Weed control: Holland to ban cafes from selling 'strong' cannabis

Ruth Doherty

Weed control: Holland to ban cafes from selling 'strong' cannabis
Weed control: Holland to ban cafes from selling 'strong' cannabis


Holland is making moves to classify highly potent cannabis in the same category as hard drugs like cocaine and ecstasy, in a bid to change its tolerant reputation.

Holland's 'coffee shops' are a big draw with tourists, but an ongoing Dutch crackdown on marijuana is part of a decade-long rethink of the country's liberalism in general that has seen a third of the windows in Amsterdam's famous prostitution district shuttered.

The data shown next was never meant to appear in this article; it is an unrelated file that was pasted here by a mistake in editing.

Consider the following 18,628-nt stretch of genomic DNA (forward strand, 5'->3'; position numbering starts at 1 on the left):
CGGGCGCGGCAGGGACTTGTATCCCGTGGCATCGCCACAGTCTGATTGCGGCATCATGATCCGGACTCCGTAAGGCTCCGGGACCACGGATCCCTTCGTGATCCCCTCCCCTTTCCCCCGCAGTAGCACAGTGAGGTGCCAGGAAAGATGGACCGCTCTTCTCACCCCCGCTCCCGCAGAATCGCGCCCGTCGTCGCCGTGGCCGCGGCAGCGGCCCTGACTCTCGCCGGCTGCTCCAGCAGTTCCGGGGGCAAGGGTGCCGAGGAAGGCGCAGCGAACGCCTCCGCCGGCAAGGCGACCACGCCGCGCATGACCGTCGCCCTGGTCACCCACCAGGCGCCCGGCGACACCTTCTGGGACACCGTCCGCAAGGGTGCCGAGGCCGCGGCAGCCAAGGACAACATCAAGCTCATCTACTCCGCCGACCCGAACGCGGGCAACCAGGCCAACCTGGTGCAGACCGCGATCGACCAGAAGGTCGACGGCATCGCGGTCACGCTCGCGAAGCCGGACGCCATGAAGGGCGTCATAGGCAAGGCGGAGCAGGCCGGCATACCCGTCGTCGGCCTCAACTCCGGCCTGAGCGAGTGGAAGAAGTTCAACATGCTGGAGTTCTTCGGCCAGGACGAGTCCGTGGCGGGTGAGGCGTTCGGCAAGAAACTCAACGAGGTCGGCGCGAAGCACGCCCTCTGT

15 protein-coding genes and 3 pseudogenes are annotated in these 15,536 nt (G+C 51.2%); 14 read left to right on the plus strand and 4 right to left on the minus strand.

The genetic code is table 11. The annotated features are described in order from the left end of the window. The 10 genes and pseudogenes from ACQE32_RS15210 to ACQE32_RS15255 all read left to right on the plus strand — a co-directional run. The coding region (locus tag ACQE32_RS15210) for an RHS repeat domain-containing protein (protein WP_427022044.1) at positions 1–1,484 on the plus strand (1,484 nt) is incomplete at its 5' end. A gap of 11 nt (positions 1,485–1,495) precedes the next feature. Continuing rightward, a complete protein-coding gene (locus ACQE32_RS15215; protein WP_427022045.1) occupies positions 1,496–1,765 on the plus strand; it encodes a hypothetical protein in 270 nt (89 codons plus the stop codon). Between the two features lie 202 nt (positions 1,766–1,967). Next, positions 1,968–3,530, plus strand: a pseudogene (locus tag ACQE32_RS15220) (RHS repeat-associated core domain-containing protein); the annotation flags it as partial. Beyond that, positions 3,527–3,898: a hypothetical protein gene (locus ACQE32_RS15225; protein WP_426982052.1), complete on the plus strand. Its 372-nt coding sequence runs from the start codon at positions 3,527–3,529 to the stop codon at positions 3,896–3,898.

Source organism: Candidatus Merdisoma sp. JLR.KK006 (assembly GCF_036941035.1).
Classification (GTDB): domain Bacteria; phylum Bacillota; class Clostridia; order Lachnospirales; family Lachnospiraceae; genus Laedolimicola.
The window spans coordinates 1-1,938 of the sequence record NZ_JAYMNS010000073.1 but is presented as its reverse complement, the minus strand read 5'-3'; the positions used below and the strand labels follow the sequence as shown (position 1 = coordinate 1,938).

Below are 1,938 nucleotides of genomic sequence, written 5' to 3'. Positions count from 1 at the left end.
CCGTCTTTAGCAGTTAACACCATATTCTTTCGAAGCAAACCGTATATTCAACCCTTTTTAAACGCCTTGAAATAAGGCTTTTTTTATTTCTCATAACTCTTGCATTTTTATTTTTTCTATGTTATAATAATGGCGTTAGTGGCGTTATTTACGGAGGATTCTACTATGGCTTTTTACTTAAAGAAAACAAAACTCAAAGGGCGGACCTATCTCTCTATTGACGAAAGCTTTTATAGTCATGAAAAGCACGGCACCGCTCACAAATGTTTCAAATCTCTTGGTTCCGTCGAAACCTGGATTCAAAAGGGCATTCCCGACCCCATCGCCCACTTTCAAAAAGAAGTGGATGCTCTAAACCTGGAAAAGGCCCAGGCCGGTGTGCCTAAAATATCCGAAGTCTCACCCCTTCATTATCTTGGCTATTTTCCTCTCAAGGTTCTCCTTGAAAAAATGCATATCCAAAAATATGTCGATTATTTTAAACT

The number of licensed marijuana cafes has also been reduced, and earlier this year the Government announced plans to ban tourists from buying weed.

Possession of marijuana is illegal in the Netherlands, but police do not prosecute people for small amounts, and it is sold openly in certain cafes.

But Economic Affairs Minister Maxime Verhagen has said weed containing more than 15% of its main active chemical, THC, is so much stronger than what was common a generation ago that it should now be considered among hard drugs.

The decision means that the marijuana currently sold in cafes will be replaced by milder alternatives.

But critics suggest the crackdown will be nigh on impossible, and that it could just encourage people to smoke more of the less potent varieties.

Gerrit-Jan ten Bloomendal, spokesman for the Platform of Cannabis Businesses in the Netherlands, told news.com.au: 'How are we going to know whether a given batch exceeds 15% THC? For that matter, how would health inspectors know?'

He also predicted a black market will develop for high-potency weed if the ruling goes ahead.

The cabinet has so far not confirmed when it will begin enforcing the new rule.